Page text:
said that during a past administration, the Department of Homeland Security had come up with an idea that anyone applying for a visa would be tracked via social media as a tool to help decide whether the applicant should be granted approval. That raised the question of whether it was constitutional to scrub the social media of the applicant and any people they “touch” on social media, including American citizens, Ochillo said. Had there not been public interest activists raising the issue “the program would’ve lived on,” she said.

According to a 2015 article from CBS News, DHS began three pilot programs in 2014 to examine whether screening social media was consistent with privacy protections. In 2015, government officials announced a review was underway. The article also notes that in 2014, concerns about about social media scrutiny delaying screening process and hurting business and tourism rose.

In January 2021, the Center for Democracy and Technology, a nonprofit organization working on democratic principles in technology policy and architecture, announced it was suing DHS over social media surveillance, alleging the agency failed to release information on how it monitors social media and uses the data to deny immigration and naturalization attempts. The press release from the CDT states that the center filed the suit after both ICE and U.S. Citizenship and Immigration Services failed to respond to Freedom of Information Act requests for over a year.

“The fact is that if you don’t have public interest activists and also academics to say, ‘Hold on a second, that’s not OK,’ the problem is that those things become embedded in agency protocols,” Ochillo said. She added that there can be many ways in which these protocols do not have to be tested by the public or will not be known until spoken about at a Congressional hearing or other review process after the policies have been in place for years. The problem, she said, is that often there is not a person saying where to draw the line or to stop.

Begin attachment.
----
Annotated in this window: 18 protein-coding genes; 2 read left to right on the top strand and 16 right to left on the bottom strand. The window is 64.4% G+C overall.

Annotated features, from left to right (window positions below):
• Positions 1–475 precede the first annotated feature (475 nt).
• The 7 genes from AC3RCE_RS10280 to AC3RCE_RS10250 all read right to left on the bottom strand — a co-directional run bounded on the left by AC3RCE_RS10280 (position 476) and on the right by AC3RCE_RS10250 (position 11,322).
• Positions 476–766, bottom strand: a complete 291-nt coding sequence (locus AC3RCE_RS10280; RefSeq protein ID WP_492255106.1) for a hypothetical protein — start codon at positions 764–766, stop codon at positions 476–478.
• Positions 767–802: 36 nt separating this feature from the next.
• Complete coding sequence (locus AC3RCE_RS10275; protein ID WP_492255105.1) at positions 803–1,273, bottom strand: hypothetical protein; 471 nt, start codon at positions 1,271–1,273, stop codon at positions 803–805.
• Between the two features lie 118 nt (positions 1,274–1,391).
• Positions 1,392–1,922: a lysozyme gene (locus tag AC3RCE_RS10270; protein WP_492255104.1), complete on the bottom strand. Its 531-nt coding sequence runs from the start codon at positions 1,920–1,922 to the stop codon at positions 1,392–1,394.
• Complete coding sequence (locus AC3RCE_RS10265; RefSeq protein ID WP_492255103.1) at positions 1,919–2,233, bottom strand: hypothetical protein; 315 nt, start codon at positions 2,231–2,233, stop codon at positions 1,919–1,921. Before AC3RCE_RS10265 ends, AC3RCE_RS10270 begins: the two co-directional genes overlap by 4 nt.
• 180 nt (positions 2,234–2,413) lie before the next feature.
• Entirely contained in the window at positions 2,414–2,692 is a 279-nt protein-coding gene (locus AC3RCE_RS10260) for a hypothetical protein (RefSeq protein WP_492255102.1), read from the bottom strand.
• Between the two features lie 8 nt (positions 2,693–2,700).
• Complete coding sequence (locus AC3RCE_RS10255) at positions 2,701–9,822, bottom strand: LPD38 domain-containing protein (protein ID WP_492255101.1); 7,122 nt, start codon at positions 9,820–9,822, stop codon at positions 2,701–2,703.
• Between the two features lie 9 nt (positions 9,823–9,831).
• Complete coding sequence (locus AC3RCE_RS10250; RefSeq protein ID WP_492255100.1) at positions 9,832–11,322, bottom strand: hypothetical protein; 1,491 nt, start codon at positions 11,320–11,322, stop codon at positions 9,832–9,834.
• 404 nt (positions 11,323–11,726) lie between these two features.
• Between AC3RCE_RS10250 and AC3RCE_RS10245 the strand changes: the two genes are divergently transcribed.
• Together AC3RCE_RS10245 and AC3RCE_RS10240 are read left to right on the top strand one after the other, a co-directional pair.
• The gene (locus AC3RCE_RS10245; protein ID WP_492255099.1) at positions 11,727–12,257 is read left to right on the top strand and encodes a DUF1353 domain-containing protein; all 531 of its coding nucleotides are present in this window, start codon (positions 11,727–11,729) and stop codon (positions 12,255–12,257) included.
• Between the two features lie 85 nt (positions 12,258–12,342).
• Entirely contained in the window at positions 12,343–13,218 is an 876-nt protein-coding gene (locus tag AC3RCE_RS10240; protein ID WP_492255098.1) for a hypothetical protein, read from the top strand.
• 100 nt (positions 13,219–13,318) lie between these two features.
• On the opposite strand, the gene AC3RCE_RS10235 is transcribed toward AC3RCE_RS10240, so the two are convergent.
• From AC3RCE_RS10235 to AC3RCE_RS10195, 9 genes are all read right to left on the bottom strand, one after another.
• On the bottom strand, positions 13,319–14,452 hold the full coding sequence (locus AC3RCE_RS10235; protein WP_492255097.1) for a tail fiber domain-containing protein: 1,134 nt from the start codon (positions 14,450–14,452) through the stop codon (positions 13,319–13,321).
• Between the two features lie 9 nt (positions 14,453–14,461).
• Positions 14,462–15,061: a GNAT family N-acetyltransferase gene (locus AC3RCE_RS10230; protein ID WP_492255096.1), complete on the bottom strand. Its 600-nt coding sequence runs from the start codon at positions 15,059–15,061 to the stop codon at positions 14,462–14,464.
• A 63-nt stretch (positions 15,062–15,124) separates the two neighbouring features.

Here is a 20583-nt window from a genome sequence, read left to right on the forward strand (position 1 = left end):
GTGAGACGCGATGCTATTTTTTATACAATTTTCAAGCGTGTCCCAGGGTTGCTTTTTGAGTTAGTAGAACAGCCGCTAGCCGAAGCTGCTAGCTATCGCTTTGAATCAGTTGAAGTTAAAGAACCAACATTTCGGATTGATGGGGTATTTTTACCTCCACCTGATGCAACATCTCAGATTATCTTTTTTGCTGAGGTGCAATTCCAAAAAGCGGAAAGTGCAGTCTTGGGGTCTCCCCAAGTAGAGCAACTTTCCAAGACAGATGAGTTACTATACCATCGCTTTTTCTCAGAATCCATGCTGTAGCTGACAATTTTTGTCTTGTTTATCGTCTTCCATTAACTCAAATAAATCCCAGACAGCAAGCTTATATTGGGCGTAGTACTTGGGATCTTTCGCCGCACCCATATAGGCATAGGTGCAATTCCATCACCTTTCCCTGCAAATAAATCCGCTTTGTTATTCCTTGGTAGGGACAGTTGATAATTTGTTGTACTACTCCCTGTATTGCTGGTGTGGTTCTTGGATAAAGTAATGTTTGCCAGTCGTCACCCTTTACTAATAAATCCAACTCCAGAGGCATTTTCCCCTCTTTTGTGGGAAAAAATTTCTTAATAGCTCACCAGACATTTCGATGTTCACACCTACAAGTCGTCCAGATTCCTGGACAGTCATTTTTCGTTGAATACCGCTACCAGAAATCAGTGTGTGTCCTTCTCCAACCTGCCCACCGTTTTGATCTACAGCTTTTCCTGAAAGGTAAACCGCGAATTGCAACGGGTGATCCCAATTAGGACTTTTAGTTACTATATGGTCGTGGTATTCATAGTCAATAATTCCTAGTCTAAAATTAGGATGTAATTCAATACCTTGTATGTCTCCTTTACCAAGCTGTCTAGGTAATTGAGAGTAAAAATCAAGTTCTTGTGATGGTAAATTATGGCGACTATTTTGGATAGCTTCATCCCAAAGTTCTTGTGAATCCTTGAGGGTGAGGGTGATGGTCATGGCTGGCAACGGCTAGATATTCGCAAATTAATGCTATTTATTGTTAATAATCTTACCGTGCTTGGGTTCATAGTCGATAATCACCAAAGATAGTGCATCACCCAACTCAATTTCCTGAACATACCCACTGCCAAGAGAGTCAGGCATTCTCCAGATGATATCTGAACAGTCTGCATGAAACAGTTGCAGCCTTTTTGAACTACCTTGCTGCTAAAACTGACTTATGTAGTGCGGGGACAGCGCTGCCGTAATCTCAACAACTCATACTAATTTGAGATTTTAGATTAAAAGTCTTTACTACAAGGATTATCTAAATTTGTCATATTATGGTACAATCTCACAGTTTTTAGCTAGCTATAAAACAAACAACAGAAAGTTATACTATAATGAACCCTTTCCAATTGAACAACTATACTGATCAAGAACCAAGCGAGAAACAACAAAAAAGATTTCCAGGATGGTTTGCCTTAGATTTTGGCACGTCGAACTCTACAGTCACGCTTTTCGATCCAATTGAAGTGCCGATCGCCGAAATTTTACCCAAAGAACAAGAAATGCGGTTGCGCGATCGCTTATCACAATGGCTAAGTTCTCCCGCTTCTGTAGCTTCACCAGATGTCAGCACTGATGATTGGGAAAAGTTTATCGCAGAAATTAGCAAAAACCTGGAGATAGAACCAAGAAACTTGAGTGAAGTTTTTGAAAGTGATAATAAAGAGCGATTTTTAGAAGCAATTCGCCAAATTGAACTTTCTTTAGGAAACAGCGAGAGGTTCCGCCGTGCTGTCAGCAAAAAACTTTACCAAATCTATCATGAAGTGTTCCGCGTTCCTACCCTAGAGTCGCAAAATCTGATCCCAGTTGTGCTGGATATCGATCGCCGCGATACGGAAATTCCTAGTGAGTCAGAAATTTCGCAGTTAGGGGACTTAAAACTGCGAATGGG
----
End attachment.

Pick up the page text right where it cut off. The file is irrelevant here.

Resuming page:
And, for many immigrants, removal proceedings happen in rural communities where observation of proceedings may go unseen. In a report on the impact of immigrant removal proceedings last year, the Transactional Records Access Clearinghouse at Syracuse University analyzed immigration court data obtained through Freedom of Information Act Requests and discovered that rural counties made up 59% of the top 100 counties with the highest rates of residents in removal proceedings.

These individuals are often in legal deserts holding few qualified immigration attorneys to assist them. The resulting fear of border enforcement being defended anywhere can cause immigrants to shy away from health and public services when needed, according to Khiara Bridges, a Berkley Law School professor and an author of many articles on poverty and privacy rights. These immigrants may even avoid spaces and opportunities given to them by law because of that fear of enforcement being everywhere.

While working in public hospitals providing federal prenatal care, which noncitizens are entitled to in California and New York, Bridges said she saw noncitizens avoid those spaces. They were avoiding their statutory right in their states because of fear of the border being defended in the space of a hospital.

“And they have a reasonable fear,” Bridges said. If there was a way to ensure noncitizens that their privacy would be respected and not surveilled or regulated, or at risk for deportation by attending a prenatal care appointment, then they would take advantage of that option.

“We’ve created a set of circumstances that make it dangerous for them to exercise their human rights and that has mortal, morbid consequences to vulnerable populations,” Bridges said.